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Abstract

Felon disenfranchisement provisions are justified by many Americans under the principle that voting is a privilege to be enjoyed only by upstanding citizens. The provisions are intimately tied, however, to the country’s legacy of racism and systemic disenfranchisement and are at odds with the values of American democracy. In virtually every state, felon disenfranchisement provisions affect the poor and communities of color on a grossly disproportionate scale. Yet to date, most challenges to the provisions under the Equal Protection Clause and Voting Rights Act have been unsuccessful, frustrating proponents of re-enfranchisement and the disenfranchised alike.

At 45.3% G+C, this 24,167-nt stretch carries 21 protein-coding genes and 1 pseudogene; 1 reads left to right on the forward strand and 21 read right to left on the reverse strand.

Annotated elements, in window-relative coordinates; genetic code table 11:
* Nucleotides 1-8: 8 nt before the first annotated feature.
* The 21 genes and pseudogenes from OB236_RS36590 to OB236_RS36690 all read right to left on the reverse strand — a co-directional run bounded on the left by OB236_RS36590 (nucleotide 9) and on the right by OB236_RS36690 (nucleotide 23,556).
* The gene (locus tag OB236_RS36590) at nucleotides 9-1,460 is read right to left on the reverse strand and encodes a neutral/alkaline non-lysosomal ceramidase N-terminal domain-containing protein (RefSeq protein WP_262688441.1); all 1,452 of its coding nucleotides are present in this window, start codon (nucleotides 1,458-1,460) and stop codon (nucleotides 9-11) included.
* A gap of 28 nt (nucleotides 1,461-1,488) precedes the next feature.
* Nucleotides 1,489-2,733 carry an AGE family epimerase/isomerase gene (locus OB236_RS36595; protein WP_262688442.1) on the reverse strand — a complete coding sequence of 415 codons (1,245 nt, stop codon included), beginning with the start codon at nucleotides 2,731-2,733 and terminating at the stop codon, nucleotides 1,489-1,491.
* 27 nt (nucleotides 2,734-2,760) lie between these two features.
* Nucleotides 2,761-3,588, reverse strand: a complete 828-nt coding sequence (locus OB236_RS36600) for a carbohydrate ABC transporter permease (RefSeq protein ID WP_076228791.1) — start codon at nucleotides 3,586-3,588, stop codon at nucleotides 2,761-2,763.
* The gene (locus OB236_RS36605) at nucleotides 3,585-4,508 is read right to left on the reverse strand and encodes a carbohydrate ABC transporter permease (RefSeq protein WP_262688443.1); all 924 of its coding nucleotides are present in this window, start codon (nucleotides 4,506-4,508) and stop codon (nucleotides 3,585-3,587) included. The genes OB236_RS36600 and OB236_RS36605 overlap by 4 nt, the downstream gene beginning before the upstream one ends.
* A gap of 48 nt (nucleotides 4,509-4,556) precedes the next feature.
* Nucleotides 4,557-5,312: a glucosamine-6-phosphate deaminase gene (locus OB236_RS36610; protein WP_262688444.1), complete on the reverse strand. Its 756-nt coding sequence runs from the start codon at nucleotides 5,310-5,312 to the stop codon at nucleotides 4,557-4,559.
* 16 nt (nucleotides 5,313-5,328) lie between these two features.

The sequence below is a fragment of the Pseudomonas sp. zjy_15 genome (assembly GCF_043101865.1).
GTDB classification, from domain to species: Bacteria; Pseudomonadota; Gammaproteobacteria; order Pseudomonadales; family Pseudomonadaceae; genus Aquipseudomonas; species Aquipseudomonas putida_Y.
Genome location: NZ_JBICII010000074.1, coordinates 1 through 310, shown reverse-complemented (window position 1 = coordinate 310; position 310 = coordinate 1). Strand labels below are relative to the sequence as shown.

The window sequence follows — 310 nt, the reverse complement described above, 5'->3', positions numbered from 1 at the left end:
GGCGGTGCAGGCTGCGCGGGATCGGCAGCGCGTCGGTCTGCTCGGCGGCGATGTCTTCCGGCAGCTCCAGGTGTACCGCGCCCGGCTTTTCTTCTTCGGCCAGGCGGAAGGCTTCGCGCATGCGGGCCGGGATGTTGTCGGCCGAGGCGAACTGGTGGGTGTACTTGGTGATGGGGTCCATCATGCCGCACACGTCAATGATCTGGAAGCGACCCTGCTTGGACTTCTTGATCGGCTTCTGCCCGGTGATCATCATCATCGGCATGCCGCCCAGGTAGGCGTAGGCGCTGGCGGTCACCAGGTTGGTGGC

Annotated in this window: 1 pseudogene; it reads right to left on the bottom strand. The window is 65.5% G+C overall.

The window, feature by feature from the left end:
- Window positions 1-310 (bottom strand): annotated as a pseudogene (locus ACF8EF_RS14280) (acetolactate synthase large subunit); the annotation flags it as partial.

In light of those failures, is felon disenfranchisement here to stay? This Note contemplates that question, beginning with a comprehensive analysis of the history of felon disenfranchisement provisions in America, tracing their roots to the largescale effort to disenfranchise African Americans during Reconstruction, and identifying ways in which the racism of the past reverberates through practices of disenfranchisement in the present day. Applying this knowledge to understandings of prior case law and recent voting rights litigation, a path forward begins to emerge.